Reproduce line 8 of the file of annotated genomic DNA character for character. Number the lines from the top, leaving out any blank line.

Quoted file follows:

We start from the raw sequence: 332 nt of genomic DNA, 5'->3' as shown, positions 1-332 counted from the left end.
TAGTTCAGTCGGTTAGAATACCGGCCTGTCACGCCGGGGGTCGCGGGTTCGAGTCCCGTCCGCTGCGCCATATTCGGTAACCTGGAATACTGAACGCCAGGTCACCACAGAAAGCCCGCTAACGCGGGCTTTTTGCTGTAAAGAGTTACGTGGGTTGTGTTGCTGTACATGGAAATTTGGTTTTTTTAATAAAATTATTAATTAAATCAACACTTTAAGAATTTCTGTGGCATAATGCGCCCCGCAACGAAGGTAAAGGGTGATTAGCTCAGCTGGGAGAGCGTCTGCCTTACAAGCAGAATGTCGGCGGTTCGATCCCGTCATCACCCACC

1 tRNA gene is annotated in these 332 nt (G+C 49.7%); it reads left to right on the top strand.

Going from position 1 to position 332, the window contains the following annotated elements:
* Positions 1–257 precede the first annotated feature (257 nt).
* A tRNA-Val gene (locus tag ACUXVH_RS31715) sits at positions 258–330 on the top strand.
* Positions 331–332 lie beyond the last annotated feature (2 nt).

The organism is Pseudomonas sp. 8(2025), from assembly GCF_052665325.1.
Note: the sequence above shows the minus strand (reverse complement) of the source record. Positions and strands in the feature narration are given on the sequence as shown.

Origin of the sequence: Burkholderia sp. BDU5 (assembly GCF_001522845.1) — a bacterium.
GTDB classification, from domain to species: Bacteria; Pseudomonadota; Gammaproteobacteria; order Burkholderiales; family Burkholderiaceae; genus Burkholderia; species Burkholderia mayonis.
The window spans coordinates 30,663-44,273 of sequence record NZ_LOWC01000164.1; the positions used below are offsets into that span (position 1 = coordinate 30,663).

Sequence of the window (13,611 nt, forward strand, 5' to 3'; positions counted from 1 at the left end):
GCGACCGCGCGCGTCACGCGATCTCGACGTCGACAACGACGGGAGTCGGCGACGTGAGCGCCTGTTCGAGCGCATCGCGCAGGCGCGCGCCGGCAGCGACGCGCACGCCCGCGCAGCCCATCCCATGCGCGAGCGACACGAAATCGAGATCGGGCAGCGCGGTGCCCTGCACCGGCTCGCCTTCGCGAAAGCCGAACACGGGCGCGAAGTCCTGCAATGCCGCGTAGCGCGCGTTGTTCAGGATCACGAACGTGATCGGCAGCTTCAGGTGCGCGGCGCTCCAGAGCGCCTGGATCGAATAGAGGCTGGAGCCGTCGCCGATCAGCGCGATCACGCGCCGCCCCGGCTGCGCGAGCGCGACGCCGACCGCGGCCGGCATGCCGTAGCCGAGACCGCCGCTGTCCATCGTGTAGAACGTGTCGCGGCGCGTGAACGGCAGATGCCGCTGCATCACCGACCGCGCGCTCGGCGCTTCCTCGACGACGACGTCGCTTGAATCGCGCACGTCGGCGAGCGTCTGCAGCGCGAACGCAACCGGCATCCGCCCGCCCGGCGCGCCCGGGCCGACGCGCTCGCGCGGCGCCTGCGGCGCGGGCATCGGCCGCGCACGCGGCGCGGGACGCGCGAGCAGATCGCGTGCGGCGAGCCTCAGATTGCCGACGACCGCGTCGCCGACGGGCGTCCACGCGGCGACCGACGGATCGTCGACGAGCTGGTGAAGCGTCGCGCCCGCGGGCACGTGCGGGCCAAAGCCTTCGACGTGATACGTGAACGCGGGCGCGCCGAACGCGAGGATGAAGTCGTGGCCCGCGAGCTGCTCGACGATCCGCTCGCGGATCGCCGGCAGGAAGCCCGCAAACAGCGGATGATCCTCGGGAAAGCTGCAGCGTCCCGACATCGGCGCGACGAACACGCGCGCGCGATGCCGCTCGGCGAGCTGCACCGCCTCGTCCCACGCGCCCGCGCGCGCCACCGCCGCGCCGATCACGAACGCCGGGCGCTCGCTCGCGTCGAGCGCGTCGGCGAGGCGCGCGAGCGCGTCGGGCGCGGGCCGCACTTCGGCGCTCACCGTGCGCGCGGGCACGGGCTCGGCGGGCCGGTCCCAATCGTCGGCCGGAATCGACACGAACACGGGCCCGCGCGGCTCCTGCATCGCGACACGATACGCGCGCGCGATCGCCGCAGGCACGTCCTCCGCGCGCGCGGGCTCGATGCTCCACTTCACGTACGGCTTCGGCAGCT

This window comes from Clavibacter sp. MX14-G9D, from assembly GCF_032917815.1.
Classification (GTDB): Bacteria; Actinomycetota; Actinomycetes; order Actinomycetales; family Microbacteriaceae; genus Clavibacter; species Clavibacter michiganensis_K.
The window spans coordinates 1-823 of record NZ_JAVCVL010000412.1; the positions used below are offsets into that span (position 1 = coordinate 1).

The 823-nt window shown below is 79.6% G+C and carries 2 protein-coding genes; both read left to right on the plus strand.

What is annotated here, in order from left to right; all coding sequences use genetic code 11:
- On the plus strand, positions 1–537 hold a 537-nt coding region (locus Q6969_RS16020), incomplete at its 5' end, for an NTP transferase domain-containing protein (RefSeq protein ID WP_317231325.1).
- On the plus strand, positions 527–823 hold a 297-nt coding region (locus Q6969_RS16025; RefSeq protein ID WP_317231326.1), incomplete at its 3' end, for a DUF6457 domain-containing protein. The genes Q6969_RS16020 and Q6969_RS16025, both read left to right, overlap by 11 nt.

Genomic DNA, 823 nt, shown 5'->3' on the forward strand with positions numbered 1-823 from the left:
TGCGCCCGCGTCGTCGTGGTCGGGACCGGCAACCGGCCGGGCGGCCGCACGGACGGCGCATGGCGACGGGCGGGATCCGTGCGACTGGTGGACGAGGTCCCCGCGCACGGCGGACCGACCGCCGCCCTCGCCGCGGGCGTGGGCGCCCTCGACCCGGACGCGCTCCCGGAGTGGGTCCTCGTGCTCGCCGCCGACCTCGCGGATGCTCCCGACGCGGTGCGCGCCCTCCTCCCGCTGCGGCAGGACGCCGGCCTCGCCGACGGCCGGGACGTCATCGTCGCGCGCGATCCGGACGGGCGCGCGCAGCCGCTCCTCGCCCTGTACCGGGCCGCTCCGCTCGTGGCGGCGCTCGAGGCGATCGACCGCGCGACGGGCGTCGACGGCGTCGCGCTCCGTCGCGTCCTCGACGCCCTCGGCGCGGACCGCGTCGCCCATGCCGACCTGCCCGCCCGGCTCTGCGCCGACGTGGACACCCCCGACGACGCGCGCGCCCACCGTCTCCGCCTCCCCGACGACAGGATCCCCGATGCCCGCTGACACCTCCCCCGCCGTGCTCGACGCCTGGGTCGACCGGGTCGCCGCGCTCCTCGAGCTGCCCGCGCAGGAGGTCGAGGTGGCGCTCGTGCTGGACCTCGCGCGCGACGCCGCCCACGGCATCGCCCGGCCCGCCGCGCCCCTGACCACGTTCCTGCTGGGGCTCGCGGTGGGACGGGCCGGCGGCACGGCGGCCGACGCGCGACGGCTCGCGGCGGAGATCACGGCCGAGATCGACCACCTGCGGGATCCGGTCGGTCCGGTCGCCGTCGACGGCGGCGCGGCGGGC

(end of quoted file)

The organism is Pseudomonas sp. 8(2025), from assembly GCF_052665325.1.